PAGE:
Aside from the coronavirus pandemic, the biggest, most destructive exponential growth processes that we must grapple with today are those associated with global climate change. While it might be hard for humans to detect that carbon emissions and their concentration in the atmosphere are growing exponentially right now, that doesn’t mean we should rest easy. The opposite is true. As with the coronavirus, we need to anticipate the climate crisis and act quickly and aggressively to minimize further damages before they overwhelm us.
Scientists have long recognized that carbon dioxide emissions and their resulting effects have been increasing exponentially. Figure 1 shows the monthly average carbon dioxide concentration measured at Mauna Loa Observatory in Hawaii—the longest record of direct measurements of CO2 in the atmosphere. The volume of CO2 stood at 315 parts per million (ppm) when first measured in 1958; by the end of February 2020, it had risen by 31 percent to 414 ppm.
That might not sound all that worrisome on the surface. But this exponential increase signals that CO2 emissions are likely to be considerably higher in the coming years, unless we take strong measures now to reduce them. Otherwise, the exponential growth of CO2 emissions will drive our climate to extremes that look nothing like a linear extrapolation of recent history. We will experience more blistering heat waves, severe droughts, accelerating sea level rise, and unprecedented intensity of rainstorms and resulting flooding, just to name a few of the consequences.
Or consider another example of exponential growth related to increasing CO2 emissions: financial losses caused by climate change-related flooding, combined with population growth. A 2013 analysis in 136 major coastal cities around the world reveals that sea level rise (SLR) of 20 cm (7.9 inches) by 2050—an optimistic scenario—will cause the average annual flood losses in those cities to increase to $1.2 trillion that year from $52 billion in 2005. A more pessimistic scenario of SLR of 40 cm (15.7 inches) by 2050 will lead to average annual flood losses of $1.6 trillion. Houston was one of the 20 most vulnerable coastal cities in the study, and its average annual damage with an optimistic SLR scenario is estimated to increase by 78 percent, from $5.1 billion in 2005 to $9.1 billion in 2050.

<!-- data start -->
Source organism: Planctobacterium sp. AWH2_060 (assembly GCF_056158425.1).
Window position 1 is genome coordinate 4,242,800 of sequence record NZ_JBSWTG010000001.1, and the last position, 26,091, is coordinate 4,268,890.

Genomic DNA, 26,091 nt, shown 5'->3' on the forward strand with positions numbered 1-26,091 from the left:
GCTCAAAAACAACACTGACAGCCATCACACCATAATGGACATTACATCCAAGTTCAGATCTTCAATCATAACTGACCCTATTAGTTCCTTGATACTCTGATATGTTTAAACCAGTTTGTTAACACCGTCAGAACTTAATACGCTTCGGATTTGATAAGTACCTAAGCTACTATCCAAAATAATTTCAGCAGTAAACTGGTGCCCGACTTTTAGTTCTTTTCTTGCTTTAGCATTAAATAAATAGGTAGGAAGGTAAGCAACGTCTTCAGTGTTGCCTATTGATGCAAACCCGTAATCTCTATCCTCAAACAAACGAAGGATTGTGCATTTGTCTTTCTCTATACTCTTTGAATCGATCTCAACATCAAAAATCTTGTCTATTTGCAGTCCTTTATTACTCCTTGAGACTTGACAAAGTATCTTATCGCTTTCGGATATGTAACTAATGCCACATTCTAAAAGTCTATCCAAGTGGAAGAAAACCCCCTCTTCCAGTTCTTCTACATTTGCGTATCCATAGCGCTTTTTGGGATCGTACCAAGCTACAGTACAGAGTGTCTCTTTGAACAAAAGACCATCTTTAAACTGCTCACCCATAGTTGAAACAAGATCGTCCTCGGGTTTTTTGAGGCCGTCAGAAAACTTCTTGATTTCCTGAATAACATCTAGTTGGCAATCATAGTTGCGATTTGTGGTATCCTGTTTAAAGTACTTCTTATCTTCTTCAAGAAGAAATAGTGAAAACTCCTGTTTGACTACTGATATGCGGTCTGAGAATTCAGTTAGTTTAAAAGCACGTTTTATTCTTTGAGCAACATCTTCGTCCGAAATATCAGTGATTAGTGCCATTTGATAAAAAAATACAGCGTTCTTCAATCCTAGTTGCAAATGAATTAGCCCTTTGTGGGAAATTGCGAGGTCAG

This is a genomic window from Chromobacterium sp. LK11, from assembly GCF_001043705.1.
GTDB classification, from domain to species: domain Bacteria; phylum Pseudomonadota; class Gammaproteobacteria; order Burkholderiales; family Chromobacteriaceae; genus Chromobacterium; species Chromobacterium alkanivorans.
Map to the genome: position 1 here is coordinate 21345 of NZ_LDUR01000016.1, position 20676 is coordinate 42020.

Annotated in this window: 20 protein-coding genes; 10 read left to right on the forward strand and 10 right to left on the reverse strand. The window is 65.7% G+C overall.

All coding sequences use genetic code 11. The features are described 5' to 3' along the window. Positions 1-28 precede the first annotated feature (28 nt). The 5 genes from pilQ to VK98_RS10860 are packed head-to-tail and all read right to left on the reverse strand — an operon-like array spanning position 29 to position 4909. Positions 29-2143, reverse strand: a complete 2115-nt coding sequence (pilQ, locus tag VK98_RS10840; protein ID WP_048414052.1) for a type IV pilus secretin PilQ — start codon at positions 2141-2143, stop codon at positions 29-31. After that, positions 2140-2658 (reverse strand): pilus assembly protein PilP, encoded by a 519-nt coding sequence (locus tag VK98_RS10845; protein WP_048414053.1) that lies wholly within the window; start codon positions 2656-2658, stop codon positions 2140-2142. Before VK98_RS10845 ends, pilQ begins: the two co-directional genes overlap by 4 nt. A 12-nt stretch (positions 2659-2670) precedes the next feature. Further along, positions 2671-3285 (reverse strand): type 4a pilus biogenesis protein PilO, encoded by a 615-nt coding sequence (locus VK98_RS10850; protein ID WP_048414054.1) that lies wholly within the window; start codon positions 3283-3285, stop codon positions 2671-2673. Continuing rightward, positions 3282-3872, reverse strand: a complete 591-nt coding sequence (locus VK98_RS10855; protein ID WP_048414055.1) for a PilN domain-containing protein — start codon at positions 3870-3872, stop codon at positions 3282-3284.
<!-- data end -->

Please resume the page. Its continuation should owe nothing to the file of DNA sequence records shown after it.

People are actually moving into harm’s way, not realizing the potential for severe damage they might suffer in the coming years due to climate change. From 1980 until 2018, the population of hurricane-prone counties in Florida increased by 163 percent, from 3.7 million people to 9.8 million, compared with a 61 percent increase in the population of the United States during this period. These Florida residents might not recognize that they are likely to experience increased damage from more intense hurricanes coupled with sea level rise due to climate change.
If carbon emissions continue to grow exponentially, most of the United States could see 20 to 30 more days annually with maximum temperatures higher than 90 degrees, with the Southeast potentially enduring 40 to 50 more such days. This extreme heat poses serious health risks, especially for the very young and the elderly, construction and agricultural workers, and those living in the core of urban areas. Wildfires present another problem that is growing exponentially and is exacerbated by global warming, as temperatures rise and humidity falls. California experienced a particularly drawn-out drought from December 2011 to March 2019 that contributed to extensive wildfire damage that is likely to increase significantly in the future because of climate change.
Taking a lesson from our flat-footed response to the coronavirus pandemic, we can no longer delay aggressive actions to halt and reverse what otherwise will be inevitable pandemic-like crises arising from climate change. Already, tipping points have been reached: Human populations and cultures are being devastated, and many species are becoming extinct.
Obviously, dealing with the present dangers from the coronavirus must be everyone’s top priority at this moment. We will eventually get control of this demon and begin to restore some semblance of normal life. When we do, the world must turn its attention to reducing CO2 emissions and stopping the further exponential havoc that climate change will wreak, far sooner than we expect.